Reduce Trash – How Much Waste Can We Reduce By Using Reusable Shopping Bags?
Sometimes it sounds really difficult to significantly reduce trash and actually make an impact. The problem can seem too big to even approach and we lose confidence in recycling.
In today’s blog we will look at one simple change that everyone can make to reduce trash in their everyday life – and look at some interesting figures.
Plastic bags are one of the most common items in modern life. Every time you go to a shop – you are presented with a cheap plastic bag – that is only designed to be used once. We commonly take them home – and store them in a drawer or cupboard.
As there is no available recycling system for residential homes for plastic bags – i.e. you cannot put them in commingled recycling – they tend to end up in the trash bin and so landfill.
If you are more organised – you can take them for recycling at a Redcycle facility (commonly in supermarkets in Australia).
At Redcycle – the plastic bags will be recycled into garden chairs and similar items.
However – with plastic bags – as with everything else in waste management – avoiding the problem is often a much better option than recycling.
A bit about Waster
Waster is a business that provides waste and recycling services – think bin collections – to small and medium customers.
We help you boost recycling and keep costs to a minimum for all your waste services.
You can check pricing in real time – by accessing our online waste portal below:
Can we reduce trash by using reusable shopping bags?
My daughter criticised me the other day for using a plastic bag – she said I was killing animals – and the sad reality is she may not be too far from the truth.
It is small things such as these that can make differences.
I was reading a great website on how reusable bags can really help – see link here.
Some of the key points in favour of reusable bags provided in the article include:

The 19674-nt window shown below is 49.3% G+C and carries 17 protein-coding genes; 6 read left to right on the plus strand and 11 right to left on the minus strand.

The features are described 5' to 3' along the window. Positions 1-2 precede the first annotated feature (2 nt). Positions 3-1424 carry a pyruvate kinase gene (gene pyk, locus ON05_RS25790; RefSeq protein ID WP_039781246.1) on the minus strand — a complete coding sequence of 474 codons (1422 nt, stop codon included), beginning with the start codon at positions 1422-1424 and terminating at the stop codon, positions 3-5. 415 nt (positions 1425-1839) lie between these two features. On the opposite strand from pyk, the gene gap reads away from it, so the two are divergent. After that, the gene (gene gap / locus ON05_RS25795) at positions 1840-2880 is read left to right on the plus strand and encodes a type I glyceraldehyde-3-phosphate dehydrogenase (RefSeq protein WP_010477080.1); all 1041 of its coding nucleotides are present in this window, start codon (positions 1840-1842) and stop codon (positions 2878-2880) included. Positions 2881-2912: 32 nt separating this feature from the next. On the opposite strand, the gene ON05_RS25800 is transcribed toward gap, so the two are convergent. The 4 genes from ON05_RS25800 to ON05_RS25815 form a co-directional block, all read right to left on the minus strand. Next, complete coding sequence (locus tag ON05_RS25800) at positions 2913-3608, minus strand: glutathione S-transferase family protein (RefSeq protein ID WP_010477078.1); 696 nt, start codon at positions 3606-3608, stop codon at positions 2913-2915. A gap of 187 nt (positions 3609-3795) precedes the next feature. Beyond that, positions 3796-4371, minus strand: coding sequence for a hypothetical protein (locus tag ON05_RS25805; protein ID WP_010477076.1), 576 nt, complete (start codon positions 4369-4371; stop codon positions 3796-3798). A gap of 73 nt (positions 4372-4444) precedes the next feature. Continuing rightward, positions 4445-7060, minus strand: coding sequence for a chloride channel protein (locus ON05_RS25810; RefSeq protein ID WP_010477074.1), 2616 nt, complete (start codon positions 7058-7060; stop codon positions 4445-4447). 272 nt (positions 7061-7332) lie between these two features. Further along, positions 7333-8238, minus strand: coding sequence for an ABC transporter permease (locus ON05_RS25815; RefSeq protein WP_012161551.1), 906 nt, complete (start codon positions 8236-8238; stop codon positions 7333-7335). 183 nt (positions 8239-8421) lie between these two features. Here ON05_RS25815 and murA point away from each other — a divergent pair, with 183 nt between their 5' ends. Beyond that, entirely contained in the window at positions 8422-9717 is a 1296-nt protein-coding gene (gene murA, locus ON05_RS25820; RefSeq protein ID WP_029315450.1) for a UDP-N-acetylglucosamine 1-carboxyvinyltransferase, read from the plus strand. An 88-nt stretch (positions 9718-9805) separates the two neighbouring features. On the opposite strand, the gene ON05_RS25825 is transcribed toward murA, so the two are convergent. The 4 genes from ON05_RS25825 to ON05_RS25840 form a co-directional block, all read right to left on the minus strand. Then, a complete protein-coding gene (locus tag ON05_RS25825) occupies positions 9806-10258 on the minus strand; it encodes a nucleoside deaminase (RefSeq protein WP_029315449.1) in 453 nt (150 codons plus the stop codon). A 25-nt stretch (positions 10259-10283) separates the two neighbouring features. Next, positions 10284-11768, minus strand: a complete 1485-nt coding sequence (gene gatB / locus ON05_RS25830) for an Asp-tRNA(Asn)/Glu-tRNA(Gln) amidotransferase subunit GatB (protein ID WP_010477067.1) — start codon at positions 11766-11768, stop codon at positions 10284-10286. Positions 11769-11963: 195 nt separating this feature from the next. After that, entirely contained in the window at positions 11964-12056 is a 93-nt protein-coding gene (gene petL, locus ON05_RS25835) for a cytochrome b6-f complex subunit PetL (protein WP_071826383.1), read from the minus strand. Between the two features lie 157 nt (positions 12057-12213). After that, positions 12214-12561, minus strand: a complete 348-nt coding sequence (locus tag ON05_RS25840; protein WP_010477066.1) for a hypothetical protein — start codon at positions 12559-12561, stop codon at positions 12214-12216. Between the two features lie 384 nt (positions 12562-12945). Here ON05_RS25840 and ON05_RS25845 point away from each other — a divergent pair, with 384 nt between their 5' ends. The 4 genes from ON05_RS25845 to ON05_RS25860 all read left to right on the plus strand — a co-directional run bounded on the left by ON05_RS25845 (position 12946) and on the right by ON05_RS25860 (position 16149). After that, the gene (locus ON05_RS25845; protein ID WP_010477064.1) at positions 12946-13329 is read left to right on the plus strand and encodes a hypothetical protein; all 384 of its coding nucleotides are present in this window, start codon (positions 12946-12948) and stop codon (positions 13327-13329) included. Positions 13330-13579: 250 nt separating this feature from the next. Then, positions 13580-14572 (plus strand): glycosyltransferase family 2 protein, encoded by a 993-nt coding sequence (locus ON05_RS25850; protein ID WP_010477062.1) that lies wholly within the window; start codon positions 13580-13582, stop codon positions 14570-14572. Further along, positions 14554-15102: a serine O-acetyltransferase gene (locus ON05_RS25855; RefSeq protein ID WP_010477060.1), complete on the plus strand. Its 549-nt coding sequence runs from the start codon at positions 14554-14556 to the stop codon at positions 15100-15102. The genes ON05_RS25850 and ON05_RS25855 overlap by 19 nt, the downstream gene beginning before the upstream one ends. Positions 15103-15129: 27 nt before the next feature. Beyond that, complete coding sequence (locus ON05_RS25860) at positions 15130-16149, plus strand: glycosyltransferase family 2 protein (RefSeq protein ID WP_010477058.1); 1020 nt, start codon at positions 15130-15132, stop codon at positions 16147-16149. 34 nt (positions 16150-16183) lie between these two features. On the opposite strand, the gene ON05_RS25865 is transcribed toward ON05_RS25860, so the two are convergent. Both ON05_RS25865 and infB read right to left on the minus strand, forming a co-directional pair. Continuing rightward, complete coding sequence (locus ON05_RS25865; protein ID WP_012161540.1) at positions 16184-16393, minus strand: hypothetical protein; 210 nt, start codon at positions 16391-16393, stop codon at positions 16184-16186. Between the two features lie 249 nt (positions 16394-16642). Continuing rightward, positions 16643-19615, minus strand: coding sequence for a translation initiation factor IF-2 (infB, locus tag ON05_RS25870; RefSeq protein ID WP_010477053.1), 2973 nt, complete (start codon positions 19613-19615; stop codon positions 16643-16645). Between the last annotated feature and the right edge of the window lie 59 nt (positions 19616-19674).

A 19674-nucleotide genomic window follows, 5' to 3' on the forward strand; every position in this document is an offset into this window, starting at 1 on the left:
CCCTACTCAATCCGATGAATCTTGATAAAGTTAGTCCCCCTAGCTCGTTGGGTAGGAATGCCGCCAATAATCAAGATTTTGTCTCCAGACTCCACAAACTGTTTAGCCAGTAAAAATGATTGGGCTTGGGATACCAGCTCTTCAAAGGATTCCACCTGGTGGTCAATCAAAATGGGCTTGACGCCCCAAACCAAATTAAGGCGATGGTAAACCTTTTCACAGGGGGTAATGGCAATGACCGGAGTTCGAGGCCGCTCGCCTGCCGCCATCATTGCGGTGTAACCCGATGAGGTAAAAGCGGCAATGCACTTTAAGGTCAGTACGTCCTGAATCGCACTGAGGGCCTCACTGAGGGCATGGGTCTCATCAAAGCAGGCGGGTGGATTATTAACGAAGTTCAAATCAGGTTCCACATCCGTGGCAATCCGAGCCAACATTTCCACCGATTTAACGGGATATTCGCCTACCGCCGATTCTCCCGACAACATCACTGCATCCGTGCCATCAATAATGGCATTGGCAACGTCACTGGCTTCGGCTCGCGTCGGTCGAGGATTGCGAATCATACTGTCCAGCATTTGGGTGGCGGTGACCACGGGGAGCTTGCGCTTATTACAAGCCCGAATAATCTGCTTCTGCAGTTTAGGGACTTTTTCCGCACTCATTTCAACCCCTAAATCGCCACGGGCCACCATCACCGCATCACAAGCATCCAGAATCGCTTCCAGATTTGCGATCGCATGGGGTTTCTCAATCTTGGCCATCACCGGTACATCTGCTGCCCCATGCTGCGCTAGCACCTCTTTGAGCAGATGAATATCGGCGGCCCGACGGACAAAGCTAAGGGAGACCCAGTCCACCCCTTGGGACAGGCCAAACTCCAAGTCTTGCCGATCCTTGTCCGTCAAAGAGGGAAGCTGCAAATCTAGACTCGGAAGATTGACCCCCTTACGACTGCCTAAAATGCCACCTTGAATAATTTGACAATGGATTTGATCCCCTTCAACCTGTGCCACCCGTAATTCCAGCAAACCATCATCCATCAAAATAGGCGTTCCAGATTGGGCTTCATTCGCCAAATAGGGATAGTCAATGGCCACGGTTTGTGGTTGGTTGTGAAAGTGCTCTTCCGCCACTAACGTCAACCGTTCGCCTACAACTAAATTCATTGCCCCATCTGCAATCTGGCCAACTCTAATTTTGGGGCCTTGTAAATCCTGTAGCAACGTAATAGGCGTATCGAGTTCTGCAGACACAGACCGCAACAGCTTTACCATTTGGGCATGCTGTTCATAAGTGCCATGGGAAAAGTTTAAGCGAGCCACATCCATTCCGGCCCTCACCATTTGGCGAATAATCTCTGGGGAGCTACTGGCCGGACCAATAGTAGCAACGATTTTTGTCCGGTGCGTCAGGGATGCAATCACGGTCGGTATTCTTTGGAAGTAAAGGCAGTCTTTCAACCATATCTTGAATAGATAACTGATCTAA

– “Plastic bags don’t biodegrade, but they can break down through photo degradation. When photo degradation, decomposition through exposure to light, happens, the bag breaks down into small, toxic particles.”
“The cost to recycle plastic bags outweighs their value, so most recycling facilities will not take them. Instead of being recycled, they are thrown out with the rest of the trash.”
– It is estimated that only 2% of plastic bags are recycled in the USA – and Australia is believed to be similar. See a blog here on soft plastic recycling.
– The average Australian is estimated to use c. 350 to 500 plastic bags per annum
– “When it comes to the cost of using plastic bags, facts don’t lie. Public agencies in California alone spend more than $300 million on cleaning up coastal litter every year.”
– “Plastic bags make up more than 10% of washed-up debris that pollutes the U.S. coastline.”
What would be the benefits – both financially and environmentally of reducing plastic bag use?
The good news is that we can make real impacts by reducing plastic bag usage – and some countries have already taken the lead.
– Ireland was the first European country to impose a tax on plastic bags. The nation has decreased its plastic shopping bag use by 90% since 2002, cutting overall plastic bag use by 1.08 billion.
– “If every person in New York City used one less grocery bag, it would cut waste by 5 million pounds and save $250,000 in disposal costs.”
– “The average reusable bag has a lifespan equal to that of more than 700 disposable plastic bags.”
– “One person using reusable bags over their lifetime would remove more than 22,000 plastic bags from the environment. Isn’t that an even better incentive?”
Every journey starts with a single step – and reducing usage of plastic bags is a great step in the direction to reduce trash.
It is something that a little effort can have big impacts.
See our blog on what it is like being a junk collector for a day on an Aussie beach.
Check out the video as below for more info.